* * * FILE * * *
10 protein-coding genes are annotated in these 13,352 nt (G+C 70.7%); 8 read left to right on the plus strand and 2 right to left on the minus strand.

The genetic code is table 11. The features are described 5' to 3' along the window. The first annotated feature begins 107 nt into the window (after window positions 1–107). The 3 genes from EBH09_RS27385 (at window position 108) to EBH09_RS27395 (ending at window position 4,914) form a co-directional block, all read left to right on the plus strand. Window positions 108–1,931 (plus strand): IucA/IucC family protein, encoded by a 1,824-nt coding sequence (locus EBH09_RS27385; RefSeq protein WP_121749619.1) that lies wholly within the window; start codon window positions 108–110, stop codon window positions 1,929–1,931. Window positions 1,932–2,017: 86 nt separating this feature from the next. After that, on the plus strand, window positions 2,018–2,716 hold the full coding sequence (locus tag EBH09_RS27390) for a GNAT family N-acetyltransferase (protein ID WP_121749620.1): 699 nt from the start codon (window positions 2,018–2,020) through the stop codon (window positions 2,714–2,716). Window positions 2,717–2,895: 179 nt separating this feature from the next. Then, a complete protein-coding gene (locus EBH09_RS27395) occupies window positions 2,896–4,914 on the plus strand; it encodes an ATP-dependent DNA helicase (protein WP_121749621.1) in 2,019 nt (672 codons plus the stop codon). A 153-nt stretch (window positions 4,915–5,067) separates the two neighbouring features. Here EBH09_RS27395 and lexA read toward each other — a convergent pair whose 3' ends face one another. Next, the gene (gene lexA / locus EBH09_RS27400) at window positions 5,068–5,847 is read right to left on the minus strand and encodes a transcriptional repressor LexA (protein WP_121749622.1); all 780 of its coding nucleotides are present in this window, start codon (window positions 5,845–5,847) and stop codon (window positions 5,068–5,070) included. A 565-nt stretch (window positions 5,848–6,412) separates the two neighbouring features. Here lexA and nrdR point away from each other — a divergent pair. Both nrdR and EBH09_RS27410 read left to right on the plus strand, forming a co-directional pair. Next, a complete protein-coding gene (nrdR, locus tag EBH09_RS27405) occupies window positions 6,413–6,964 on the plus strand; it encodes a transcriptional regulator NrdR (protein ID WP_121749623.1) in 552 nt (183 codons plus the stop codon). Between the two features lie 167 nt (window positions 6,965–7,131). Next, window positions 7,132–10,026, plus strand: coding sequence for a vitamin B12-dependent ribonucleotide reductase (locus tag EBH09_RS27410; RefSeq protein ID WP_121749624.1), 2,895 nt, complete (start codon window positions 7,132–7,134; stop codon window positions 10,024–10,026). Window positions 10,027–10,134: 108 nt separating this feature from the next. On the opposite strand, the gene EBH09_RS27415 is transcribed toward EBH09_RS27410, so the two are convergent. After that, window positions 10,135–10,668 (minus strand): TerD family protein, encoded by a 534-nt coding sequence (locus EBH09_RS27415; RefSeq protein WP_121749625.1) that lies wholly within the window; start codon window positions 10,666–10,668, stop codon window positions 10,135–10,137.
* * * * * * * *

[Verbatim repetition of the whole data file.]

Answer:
10 protein-coding genes are annotated in these 13,352 nt (G+C 70.7%); 8 read left to right on the plus strand and 2 right to left on the minus strand.

The genetic code is table 11. The features are described 5' to 3' along the window. The first annotated feature begins 107 nt into the window (after window positions 1–107). The 3 genes from EBH09_RS27385 (at window position 108) to EBH09_RS27395 (ending at window position 4,914) form a co-directional block, all read left to right on the plus strand. Window positions 108–1,931 (plus strand): IucA/IucC family protein, encoded by a 1,824-nt coding sequence (locus EBH09_RS27385; RefSeq protein WP_121749619.1) that lies wholly within the window; start codon window positions 108–110, stop codon window positions 1,929–1,931. Window positions 1,932–2,017: 86 nt separating this feature from the next. After that, on the plus strand, window positions 2,018–2,716 hold the full coding sequence (locus tag EBH09_RS27390) for a GNAT family N-acetyltransferase (protein ID WP_121749620.1): 699 nt from the start codon (window positions 2,018–2,020) through the stop codon (window positions 2,714–2,716). Window positions 2,717–2,895: 179 nt separating this feature from the next. Then, a complete protein-coding gene (locus EBH09_RS27395) occupies window positions 2,896–4,914 on the plus strand; it encodes an ATP-dependent DNA helicase (protein WP_121749621.1) in 2,019 nt (672 codons plus the stop codon). A 153-nt stretch (window positions 4,915–5,067) separates the two neighbouring features. Here EBH09_RS27395 and lexA read toward each other — a convergent pair whose 3' ends face one another. Next, the gene (gene lexA / locus EBH09_RS27400) at window positions 5,068–5,847 is read right to left on the minus strand and encodes a transcriptional repressor LexA (protein WP_121749622.1); all 780 of its coding nucleotides are present in this window, start codon (window positions 5,845–5,847) and stop codon (window positions 5,068–5,070) included. A 565-nt stretch (window positions 5,848–6,412) separates the two neighbouring features. Here lexA and nrdR point away from each other — a divergent pair. Both nrdR and EBH09_RS27410 read left to right on the plus strand, forming a co-directional pair. Next, a complete protein-coding gene (nrdR, locus tag EBH09_RS27405) occupies window positions 6,413–6,964 on the plus strand; it encodes a transcriptional regulator NrdR (protein ID WP_121749623.1) in 552 nt (183 codons plus the stop codon). Between the two features lie 167 nt (window positions 6,965–7,131). Next, window positions 7,132–10,026, plus strand: coding sequence for a vitamin B12-dependent ribonucleotide reductase (locus tag EBH09_RS27410; RefSeq protein ID WP_121749624.1), 2,895 nt, complete (start codon window positions 7,132–7,134; stop codon window positions 10,024–10,026). Window positions 10,027–10,134: 108 nt separating this feature from the next. On the opposite strand, the gene EBH09_RS27415 is transcribed toward EBH09_RS27410, so the two are convergent. After that, window positions 10,135–10,668 (minus strand): TerD family protein, encoded by a 534-nt coding sequence (locus EBH09_RS27415; RefSeq protein WP_121749625.1) that lies wholly within the window; start codon window positions 10,666–10,668, stop codon window positions 10,135–10,137.